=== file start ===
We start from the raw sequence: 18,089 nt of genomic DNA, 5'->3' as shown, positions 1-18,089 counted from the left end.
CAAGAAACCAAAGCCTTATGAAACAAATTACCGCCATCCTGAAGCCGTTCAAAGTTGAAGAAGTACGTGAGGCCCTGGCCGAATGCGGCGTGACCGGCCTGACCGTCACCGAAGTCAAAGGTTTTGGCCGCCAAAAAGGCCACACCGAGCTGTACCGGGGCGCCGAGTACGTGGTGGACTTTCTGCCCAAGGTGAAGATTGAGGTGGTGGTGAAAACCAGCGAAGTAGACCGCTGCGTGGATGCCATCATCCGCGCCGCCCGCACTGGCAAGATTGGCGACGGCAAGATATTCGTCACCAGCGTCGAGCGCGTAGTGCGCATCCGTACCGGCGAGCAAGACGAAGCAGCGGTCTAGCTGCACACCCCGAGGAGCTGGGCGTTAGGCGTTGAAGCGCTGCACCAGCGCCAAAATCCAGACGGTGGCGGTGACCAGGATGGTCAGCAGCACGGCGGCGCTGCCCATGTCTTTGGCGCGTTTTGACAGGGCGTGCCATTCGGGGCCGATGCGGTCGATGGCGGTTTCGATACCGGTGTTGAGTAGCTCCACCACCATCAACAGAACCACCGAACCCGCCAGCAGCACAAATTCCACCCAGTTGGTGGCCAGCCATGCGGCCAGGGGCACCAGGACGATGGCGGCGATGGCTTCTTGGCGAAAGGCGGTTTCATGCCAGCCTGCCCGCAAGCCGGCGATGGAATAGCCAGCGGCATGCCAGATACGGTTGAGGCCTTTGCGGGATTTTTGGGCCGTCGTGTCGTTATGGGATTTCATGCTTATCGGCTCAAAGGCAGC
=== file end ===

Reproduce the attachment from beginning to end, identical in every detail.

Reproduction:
We start from the raw sequence: 18,089 nt of genomic DNA, 5'->3' as shown, positions 1-18,089 counted from the left end.
CAAGAAACCAAAGCCTTATGAAACAAATTACCGCCATCCTGAAGCCGTTCAAAGTTGAAGAAGTACGTGAGGCCCTGGCCGAATGCGGCGTGACCGGCCTGACCGTCACCGAAGTCAAAGGTTTTGGCCGCCAAAAAGGCCACACCGAGCTGTACCGGGGCGCCGAGTACGTGGTGGACTTTCTGCCCAAGGTGAAGATTGAGGTGGTGGTGAAAACCAGCGAAGTAGACCGCTGCGTGGATGCCATCATCCGCGCCGCCCGCACTGGCAAGATTGGCGACGGCAAGATATTCGTCACCAGCGTCGAGCGCGTAGTGCGCATCCGTACCGGCGAGCAAGACGAAGCAGCGGTCTAGCTGCACACCCCGAGGAGCTGGGCGTTAGGCGTTGAAGCGCTGCACCAGCGCCAAAATCCAGACGGTGGCGGTGACCAGGATGGTCAGCAGCACGGCGGCGCTGCCCATGTCTTTGGCGCGTTTTGACAGGGCGTGCCATTCGGGGCCGATGCGGTCGATGGCGGTTTCGATACCGGTGTTGAGTAGCTCCACCACCATCAACAGAACCACCGAACCCGCCAGCAGCACAAATTCCACCCAGTTGGTGGCCAGCCATGCGGCCAGGGGCACCAGGACGATGGCGGCGATGGCTTCTTGGCGAAAGGCGGTTTCATGCCAGCCTGCCCGCAAGCCGGCGATGGAATAGCCAGCGGCATGCCAGATACGGTTGAGGCCTTTGCGGGATTTTTGGGCCGTCGTGTCGTTATGGGATTTCATGCTTATCGGCTCAAAGGCAGC